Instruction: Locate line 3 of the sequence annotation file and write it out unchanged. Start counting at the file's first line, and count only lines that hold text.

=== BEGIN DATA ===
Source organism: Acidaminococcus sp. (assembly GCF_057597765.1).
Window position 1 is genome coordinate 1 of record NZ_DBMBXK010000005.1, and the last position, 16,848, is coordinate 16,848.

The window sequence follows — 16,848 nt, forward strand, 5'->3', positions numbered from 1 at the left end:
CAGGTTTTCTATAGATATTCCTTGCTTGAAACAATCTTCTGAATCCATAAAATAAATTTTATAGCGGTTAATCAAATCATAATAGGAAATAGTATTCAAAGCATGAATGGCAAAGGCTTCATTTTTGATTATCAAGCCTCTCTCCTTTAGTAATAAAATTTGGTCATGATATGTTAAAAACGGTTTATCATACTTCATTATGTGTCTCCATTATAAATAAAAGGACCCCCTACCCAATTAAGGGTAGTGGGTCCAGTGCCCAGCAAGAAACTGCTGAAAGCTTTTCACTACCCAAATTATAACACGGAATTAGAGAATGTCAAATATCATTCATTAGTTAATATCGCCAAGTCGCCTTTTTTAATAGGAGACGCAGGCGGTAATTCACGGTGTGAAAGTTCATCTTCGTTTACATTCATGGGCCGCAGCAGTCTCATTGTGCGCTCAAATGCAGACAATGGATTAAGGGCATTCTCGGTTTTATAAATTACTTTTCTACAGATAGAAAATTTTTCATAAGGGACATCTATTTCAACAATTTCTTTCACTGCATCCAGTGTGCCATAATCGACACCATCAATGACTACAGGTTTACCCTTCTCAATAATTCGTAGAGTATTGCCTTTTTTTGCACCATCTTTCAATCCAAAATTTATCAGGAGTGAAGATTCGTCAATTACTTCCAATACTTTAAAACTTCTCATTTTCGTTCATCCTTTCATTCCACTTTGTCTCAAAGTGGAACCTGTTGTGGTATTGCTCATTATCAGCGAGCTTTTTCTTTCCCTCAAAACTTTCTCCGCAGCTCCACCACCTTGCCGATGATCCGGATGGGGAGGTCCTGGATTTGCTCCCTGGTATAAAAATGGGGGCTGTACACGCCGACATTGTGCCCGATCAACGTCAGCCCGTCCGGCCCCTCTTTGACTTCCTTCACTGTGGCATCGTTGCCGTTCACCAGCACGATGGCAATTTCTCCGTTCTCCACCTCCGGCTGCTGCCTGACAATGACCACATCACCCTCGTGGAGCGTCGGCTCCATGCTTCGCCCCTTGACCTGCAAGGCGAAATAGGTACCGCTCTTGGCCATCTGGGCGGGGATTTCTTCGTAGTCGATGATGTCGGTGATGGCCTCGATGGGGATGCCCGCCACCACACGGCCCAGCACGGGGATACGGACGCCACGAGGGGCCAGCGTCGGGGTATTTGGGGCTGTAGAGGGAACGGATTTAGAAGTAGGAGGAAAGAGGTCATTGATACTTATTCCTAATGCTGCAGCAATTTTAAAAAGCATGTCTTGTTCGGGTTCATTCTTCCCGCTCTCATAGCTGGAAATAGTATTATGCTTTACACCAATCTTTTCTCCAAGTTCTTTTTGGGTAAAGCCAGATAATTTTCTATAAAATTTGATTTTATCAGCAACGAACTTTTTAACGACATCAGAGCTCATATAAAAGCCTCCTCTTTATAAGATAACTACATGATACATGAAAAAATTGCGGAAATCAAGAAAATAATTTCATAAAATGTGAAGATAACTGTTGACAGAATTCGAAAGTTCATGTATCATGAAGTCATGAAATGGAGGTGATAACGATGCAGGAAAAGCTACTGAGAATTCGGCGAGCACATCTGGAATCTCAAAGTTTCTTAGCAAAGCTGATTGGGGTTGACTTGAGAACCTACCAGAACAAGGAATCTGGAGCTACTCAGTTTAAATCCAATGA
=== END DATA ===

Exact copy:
The window sequence follows — 16,848 nt, forward strand, 5'->3', positions numbered from 1 at the left end: